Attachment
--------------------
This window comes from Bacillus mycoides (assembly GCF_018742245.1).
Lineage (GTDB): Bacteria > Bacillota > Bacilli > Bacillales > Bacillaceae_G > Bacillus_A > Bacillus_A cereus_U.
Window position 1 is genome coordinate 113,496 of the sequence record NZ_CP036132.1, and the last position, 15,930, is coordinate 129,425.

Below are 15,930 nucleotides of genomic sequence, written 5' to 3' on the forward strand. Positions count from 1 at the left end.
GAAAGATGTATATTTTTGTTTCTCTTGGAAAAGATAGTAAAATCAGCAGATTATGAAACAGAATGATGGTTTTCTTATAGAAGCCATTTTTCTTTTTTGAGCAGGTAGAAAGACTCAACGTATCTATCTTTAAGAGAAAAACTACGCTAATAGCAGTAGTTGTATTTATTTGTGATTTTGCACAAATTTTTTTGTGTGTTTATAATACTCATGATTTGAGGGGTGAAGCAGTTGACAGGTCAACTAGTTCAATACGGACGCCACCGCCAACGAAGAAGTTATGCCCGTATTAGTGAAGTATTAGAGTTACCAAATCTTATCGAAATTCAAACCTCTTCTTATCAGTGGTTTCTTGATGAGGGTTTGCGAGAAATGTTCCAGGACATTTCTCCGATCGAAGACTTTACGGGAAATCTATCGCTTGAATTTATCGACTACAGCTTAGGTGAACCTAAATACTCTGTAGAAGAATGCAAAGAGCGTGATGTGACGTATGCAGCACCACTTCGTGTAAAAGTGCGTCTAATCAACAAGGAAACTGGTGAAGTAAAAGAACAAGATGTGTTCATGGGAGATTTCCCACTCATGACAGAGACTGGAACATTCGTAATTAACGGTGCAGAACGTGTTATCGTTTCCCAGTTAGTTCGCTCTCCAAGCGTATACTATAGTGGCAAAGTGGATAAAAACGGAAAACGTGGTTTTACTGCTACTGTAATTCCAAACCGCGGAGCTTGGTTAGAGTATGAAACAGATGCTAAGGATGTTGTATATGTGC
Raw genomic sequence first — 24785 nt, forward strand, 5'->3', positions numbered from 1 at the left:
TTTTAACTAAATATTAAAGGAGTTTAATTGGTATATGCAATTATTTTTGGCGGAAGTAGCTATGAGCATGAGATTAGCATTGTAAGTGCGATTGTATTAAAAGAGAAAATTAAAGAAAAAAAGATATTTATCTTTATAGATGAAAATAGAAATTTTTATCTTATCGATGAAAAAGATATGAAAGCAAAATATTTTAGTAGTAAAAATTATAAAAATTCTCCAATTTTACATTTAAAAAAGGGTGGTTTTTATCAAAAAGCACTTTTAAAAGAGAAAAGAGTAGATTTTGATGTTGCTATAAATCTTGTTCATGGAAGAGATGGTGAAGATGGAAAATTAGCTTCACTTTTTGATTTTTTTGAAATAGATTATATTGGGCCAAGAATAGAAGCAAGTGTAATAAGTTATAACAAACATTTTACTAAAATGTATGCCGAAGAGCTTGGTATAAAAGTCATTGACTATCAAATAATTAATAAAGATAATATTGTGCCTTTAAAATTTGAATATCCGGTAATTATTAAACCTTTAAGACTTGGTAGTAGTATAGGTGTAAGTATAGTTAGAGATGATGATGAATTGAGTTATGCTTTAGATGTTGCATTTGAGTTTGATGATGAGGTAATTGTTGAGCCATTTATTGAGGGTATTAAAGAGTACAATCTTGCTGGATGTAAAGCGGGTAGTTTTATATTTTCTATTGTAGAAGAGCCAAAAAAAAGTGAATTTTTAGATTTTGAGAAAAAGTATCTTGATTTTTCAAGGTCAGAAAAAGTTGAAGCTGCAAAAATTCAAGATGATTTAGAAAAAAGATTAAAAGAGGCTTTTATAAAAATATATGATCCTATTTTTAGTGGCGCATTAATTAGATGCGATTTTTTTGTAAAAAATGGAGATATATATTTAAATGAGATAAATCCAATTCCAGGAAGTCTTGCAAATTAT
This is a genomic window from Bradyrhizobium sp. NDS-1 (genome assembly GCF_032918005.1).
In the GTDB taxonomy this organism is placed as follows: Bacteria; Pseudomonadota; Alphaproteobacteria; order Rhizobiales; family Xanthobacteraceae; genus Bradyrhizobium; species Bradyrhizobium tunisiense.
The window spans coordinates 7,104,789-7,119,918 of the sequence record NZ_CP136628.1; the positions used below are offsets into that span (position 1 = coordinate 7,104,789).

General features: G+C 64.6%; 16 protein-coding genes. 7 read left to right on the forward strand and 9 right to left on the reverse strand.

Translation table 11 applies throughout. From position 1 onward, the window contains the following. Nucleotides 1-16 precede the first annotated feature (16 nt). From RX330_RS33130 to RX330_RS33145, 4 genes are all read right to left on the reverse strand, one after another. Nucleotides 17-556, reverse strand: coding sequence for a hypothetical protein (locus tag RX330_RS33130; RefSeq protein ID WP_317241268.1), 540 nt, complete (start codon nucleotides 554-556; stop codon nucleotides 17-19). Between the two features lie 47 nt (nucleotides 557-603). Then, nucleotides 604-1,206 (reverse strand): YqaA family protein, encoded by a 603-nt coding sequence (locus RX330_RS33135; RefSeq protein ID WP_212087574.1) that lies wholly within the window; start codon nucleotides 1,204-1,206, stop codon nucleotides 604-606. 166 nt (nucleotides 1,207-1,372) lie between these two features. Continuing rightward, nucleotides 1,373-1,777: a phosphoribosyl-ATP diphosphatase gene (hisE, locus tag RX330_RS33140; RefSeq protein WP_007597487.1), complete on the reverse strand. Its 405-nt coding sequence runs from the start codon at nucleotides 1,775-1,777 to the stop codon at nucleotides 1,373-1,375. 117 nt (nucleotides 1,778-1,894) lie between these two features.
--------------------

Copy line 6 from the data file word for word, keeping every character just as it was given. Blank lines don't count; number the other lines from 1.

Raw genomic sequence first — 24785 nt, forward strand, 5'->3', positions numbered from 1 at the left: